Polish wedding season is upon us. More and more foreigners are marrying Poles or getting invited to Polish friend’s weddings and there are things these people need to know. In this definitive survival guide to Polish weddings I will cover every potential pitfall, misunderstanding and health risk I’ve uncovered in my long career of attending Polish weddings. Comparisons are made with British or Anglo-American weddings, the rest of you will have to wing it.
1. Read your invitation carefully
In Poland it is quite possible to be invited to the wedding but not the wedding party. In fact it’s more common to be invited to the ceremony than to the party. I once bumped into an English friend of mine dressed up in his finest and white-faced with shock.
Me: You look like you found a penny and lost a pound.
Friend: I went to a wedding.
Me: You’re back early, it’s only half five!
Friend: No, I mean I went to a wedding. Just a wedding.
Me: You mean…
Friend: Yes. No party. Just a wedding.
Me: My god…
Friend: Buy me a beer, I can’t feel my arms.
Polish wedding invitations can contain unwelcome surprises.
Poles are still attached to the quaint notion that the union of two people in holy matrimony is a significant event that people might want to witness rather than a slightly tedious prelude to a booze up. Shocking I know, but there it is. If your invitation mentions “ślub” that’s the tedious prelude part. If it mentions “ślub” and “wesele” put on your best drinking shoes and pat yourself on the back, you’re going to a party.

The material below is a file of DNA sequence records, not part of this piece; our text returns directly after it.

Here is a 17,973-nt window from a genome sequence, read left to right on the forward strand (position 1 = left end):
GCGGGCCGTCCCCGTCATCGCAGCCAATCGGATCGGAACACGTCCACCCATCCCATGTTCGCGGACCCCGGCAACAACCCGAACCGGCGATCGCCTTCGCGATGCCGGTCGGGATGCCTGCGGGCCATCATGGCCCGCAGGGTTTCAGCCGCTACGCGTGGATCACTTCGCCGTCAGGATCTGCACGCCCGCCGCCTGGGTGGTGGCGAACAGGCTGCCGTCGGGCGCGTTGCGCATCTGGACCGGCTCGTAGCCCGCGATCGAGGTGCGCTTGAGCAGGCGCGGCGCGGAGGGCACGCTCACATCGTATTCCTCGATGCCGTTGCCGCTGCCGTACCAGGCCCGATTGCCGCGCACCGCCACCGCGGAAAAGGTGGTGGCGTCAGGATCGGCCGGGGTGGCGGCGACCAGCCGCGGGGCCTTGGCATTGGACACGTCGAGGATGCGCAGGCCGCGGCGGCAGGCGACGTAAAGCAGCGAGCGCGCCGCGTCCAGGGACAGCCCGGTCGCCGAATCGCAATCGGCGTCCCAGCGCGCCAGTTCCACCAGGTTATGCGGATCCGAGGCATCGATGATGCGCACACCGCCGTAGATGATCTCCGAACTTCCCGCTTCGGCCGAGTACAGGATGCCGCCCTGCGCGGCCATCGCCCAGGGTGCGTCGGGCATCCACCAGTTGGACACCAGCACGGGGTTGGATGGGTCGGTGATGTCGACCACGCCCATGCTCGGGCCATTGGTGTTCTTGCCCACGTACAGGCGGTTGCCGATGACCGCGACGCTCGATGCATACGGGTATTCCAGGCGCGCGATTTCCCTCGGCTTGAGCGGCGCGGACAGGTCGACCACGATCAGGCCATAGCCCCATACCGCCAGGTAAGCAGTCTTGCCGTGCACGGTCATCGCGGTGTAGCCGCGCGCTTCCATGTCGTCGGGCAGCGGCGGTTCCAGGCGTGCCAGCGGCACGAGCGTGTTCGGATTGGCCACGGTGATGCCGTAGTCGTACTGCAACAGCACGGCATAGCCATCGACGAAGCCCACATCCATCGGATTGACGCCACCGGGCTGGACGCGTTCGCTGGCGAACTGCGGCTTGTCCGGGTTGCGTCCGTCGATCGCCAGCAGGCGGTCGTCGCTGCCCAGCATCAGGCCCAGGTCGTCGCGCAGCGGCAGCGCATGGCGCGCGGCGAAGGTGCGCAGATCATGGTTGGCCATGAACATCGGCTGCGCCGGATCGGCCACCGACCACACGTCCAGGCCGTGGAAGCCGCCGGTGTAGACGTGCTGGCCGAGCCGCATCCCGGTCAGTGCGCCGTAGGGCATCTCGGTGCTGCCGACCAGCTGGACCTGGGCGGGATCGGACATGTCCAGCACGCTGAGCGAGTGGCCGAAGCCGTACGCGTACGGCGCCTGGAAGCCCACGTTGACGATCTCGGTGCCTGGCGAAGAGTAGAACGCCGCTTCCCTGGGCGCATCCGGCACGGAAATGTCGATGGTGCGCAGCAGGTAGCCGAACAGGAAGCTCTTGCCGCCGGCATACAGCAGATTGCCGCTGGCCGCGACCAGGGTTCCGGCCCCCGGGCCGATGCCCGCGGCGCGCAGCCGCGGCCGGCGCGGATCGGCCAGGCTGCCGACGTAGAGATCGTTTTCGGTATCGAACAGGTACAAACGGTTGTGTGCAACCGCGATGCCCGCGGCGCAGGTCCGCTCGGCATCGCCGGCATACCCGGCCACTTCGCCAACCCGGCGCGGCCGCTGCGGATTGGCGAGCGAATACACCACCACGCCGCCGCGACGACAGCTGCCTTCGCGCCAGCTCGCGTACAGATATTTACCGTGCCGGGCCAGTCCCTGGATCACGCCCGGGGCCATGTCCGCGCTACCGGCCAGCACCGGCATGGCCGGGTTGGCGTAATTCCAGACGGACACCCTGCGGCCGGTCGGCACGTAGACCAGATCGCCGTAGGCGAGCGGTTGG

2. The missing groom
In a British wedding ceremony the groom arrives at the church first and waits at the altar with his best man for the bride to be escorted down the aisle by her father or nearest equivalent. It’s a tradition that allows for all kinds of hilarious church-based shenanigans such as the groom fainting from stress or the best man passing out from alcohol poisoning. It’s also frequently used as a dramatic device in the kind of movies where brides decide not to turn up at the last minute. In Poland the bride and groom arrive at the church at the same time and walk down the aisle together, sometimes in leg irons. If you’re waiting in the church and notice the groom is missing don’t get excited, he’s coming. Expectations of a thrilling ‘jilted-at-the-altar’ scenario are unlikely to be met.
3. Polish best man – the world’s easiest job
Expectations of the best man at a Polish wedding are not high. The ability to walk in a more-or-less straight line and hold some envelopes are sufficient qualifications. Polish best men do practically nothing. He walks behind the bride and groom down the aisle along with the bridesmaid and then sits down. That’s pretty much it. Best men are often also witnesses, but not always. In a British wedding it is the responsibility of the best man to bring the ring (note, only one ring) and hand it over at the appropriate moment, another tradition that provides limitless opportunities for humor. Not so in the Polish service – the rings are already there in a holy cubby hole of some kind.
If you’re ever asked to be best man at a Polish wedding do not hesitate. No responsibilities, no speeches (more on this later), a definite invitation to the party and a guaranteed woman to go with. You can’t lose.
4. Standing, kneeling and sitting